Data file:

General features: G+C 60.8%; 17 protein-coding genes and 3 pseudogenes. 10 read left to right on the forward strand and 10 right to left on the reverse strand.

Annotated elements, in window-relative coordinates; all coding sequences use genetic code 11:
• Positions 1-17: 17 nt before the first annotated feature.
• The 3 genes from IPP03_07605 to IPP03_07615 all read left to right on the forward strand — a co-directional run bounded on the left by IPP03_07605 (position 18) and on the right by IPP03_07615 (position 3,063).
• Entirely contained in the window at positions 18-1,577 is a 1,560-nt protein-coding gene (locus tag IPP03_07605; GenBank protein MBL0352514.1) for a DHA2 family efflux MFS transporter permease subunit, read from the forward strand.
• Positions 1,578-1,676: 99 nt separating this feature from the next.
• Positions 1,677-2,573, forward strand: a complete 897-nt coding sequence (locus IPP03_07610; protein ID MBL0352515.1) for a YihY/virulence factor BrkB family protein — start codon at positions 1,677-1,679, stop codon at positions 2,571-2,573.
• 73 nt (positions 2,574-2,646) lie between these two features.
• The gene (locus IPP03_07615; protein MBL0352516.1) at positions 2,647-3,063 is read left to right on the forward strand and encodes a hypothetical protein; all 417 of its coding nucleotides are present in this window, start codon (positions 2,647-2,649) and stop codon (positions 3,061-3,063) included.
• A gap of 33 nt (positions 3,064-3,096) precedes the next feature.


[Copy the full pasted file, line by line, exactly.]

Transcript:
General features: G+C 60.8%; 17 protein-coding genes and 3 pseudogenes. 10 read left to right on the forward strand and 10 right to left on the reverse strand.

Annotated elements, in window-relative coordinates; all coding sequences use genetic code 11:
• Positions 1-17: 17 nt before the first annotated feature.
• The 3 genes from IPP03_07605 to IPP03_07615 all read left to right on the forward strand — a co-directional run bounded on the left by IPP03_07605 (position 18) and on the right by IPP03_07615 (position 3,063).
• Entirely contained in the window at positions 18-1,577 is a 1,560-nt protein-coding gene (locus tag IPP03_07605; GenBank protein MBL0352514.1) for a DHA2 family efflux MFS transporter permease subunit, read from the forward strand.
• Positions 1,578-1,676: 99 nt separating this feature from the next.
• Positions 1,677-2,573, forward strand: a complete 897-nt coding sequence (locus IPP03_07610; protein ID MBL0352515.1) for a YihY/virulence factor BrkB family protein — start codon at positions 1,677-1,679, stop codon at positions 2,571-2,573.
• 73 nt (positions 2,574-2,646) lie between these two features.
• The gene (locus IPP03_07615; protein MBL0352516.1) at positions 2,647-3,063 is read left to right on the forward strand and encodes a hypothetical protein; all 417 of its coding nucleotides are present in this window, start codon (positions 2,647-2,649) and stop codon (positions 3,061-3,063) included.
• A gap of 33 nt (positions 3,064-3,096) precedes the next feature.